A man’s Story
Breaking news: A man in his mid thirties has committed suicide by hanging early this evening, more details to follow.
The rope, hempen roughness, ticklish bristles on soft palms, slides amiably into a hangman’s knot, a loop wide enough for a head, a brain filled with despair, a face stained with countless tears, a mouth silent in the search for help. The loop tightens around a thin neck, hard cord in soft skin, a final discomfort. High from his podium, in uncommon elegance he speaks his farewell soliloquy, the room as silent and despairing as the world he sees. Then one final step. Rope taut, loop closes in, bones snap. All gone. Save the body, legs and arms twitching, the puppeteer gone, comical. Bowels and bladder empty, a final humiliation.
Breaking news: The man’s wife has been informed and taken to see and identify the body. By all reports she is inconsolable.
She sees him, she sees him dead, skin pale grey save for a bruise around the neck, head at an unnatural angle. It’s him even so, she nods, the white sheet reclaims its ghostly form. One word fills her thoughts, betrayal. Why? Why now? There’s bills. Life comes with a price-tag. Money makes the world go round, without it you might have to get off. Without him she will have to provide. Get a job, get some welfare, get cash, however you can. Sell the china, sell the house, sell yourself. That last thought jarring. A tear comes loose followed by a torrent of siblings. A comforting hand on her shoulder. She nods in thanks. Nobody’s the wiser.
Breaking news: The man’s six year old son is reported to have been away at the time. Sources have it that arrangements are being made for his care as his mother is unable to cope.
Daddy’s gone, Mommy is unwell, too final for young ears to hear. Daddy’s gone, the man, the sweets brought home on Fridays, the sneaky coke on a Sunday shopping trip. Slowly sinking into a past not yet consigned to memory. Mommy’s situation frustrates in lack of remedy. Where hugs heal and kisses take away pain the smiling clerks and those who declare to care only frustrate a noble naiveté. Tears well, anger ferments, the seeds of social disfunction takes root in fertile ground.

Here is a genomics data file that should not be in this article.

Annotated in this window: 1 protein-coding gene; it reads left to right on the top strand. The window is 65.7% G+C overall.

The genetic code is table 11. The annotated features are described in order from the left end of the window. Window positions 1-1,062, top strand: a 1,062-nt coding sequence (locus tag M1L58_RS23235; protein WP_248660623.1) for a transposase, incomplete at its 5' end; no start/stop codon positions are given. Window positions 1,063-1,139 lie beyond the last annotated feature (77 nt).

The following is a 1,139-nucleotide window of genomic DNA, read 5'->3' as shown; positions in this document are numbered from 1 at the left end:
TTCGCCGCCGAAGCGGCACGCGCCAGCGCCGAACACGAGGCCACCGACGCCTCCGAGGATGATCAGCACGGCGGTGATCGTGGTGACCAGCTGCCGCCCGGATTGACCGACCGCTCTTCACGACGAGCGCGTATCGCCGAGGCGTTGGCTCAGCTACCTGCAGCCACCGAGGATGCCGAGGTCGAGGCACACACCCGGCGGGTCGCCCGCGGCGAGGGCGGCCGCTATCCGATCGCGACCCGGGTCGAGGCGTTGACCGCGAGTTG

Breaking news: The man’s funeral mass is to be held on Saturday next. Family flowers only please.
Priestly vestments hide old, decrepit body. Sonorous psalms boom out from the alter. Beautiful blessed but bland beatitudes. Prayers a plenty for the preservation of the poor penitent. The those who know him know the priest knows nothing. Generally generic are the words used in the sermon, platitudes wrenched from forty times ten funerals ‘fore this one. Two themes of consolation,
The practical: Death as loss, to be dealt with. Lean on us for support.
The hopeful: Death’s not the end, rebirth through the Lord. Follow to be saved.
Hundreds pack the pews. Black the dominant colour, on clothes and on moods. Scattered sniffs denote those still reeling. Relatives, long unnoticed, sit at the front. The widow, surrounded by so many, is alone.
The prayers spoken, the rites fulfilled, he takes his wooden conveyance on his last journey.
Breaking news: The man is to be buried in a local ceremony with the bodies of his deceased parents and baby sister. Be advised of possible road closures in the area.
Two grave diggers, hard and sweaty, suck on fragrant cigarette fumes as they await the deceased. Some of the resting places around them are prim and tended, others disheveled and forgotten. The body arrives, held on the backs of six men, It is lowered six feet down. There are final words, the mourners leave and final job of filling in the trench is begun.
Ashes but not ashes, dust but not dust, more a mulch, a horrific foulness of decay and corruption. Food for worms and germs until only the complex simplicity of fertiliser remains, set to become new life, the circle of life waiting for one more turn.
The gravediggers are the last to go. Some who were there return in time, keeping him alive in memory. Many will not. Soon memory, like the body, will fade and decay and he will rest, in his place in the ground, for all eternity.